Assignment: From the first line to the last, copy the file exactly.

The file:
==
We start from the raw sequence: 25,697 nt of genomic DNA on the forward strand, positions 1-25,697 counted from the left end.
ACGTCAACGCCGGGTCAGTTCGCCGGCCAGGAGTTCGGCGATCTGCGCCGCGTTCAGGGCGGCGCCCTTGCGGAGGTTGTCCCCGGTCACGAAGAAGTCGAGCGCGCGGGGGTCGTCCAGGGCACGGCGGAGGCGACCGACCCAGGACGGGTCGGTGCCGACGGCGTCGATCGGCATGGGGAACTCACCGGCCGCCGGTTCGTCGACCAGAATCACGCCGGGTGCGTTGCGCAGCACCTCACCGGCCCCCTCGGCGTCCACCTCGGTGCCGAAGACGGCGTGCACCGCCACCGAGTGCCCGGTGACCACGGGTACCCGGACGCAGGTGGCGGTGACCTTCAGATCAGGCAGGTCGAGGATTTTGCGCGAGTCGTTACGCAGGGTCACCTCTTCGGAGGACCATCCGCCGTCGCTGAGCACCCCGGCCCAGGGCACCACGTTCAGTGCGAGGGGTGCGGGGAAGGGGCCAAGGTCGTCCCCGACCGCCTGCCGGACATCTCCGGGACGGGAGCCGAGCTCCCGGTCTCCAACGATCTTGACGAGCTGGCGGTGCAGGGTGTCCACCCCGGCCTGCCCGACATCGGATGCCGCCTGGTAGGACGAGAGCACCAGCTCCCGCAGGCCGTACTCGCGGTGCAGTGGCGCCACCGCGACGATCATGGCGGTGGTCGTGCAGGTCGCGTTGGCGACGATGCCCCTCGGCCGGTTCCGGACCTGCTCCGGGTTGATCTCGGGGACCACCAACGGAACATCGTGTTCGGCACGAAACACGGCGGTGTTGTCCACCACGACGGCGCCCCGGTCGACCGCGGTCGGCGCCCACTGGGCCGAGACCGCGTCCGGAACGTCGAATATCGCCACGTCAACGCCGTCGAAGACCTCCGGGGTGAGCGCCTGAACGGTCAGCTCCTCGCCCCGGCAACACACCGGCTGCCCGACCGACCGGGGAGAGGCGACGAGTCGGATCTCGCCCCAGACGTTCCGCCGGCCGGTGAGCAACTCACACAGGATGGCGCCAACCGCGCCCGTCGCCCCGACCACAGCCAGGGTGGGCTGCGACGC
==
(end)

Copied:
We start from the raw sequence: 25,697 nt of genomic DNA on the forward strand, positions 1-25,697 counted from the left end.
ACGTCAACGCCGGGTCAGTTCGCCGGCCAGGAGTTCGGCGATCTGCGCCGCGTTCAGGGCGGCGCCCTTGCGGAGGTTGTCCCCGGTCACGAAGAAGTCGAGCGCGCGGGGGTCGTCCAGGGCACGGCGGAGGCGACCGACCCAGGACGGGTCGGTGCCGACGGCGTCGATCGGCATGGGGAACTCACCGGCCGCCGGTTCGTCGACCAGAATCACGCCGGGTGCGTTGCGCAGCACCTCACCGGCCCCCTCGGCGTCCACCTCGGTGCCGAAGACGGCGTGCACCGCCACCGAGTGCCCGGTGACCACGGGTACCCGGACGCAGGTGGCGGTGACCTTCAGATCAGGCAGGTCGAGGATTTTGCGCGAGTCGTTACGCAGGGTCACCTCTTCGGAGGACCATCCGCCGTCGCTGAGCACCCCGGCCCAGGGCACCACGTTCAGTGCGAGGGGTGCGGGGAAGGGGCCAAGGTCGTCCCCGACCGCCTGCCGGACATCTCCGGGACGGGAGCCGAGCTCCCGGTCTCCAACGATCTTGACGAGCTGGCGGTGCAGGGTGTCCACCCCGGCCTGCCCGACATCGGATGCCGCCTGGTAGGACGAGAGCACCAGCTCCCGCAGGCCGTACTCGCGGTGCAGTGGCGCCACCGCGACGATCATGGCGGTGGTCGTGCAGGTCGCGTTGGCGACGATGCCCCTCGGCCGGTTCCGGACCTGCTCCGGGTTGATCTCGGGGACCACCAACGGAACATCGTGTTCGGCACGAAACACGGCGGTGTTGTCCACCACGACGGCGCCCCGGTCGACCGCGGTCGGCGCCCACTGGGCCGAGACCGCGTCCGGAACGTCGAATATCGCCACGTCAACGCCGTCGAAGACCTCCGGGGTGAGCGCCTGAACGGTCAGCTCCTCGCCCCGGCAACACACCGGCTGCCCGACCGACCGGGGAGAGGCGACGAGTCGGATCTCGCCCCAGACGTTCCGCCGGCCGGTGAGCAACTCACACAGGATGGCGCCAACCGCGCCCGTCGCCCCGACCACAGCCAGGGTGGGCTGCGACGC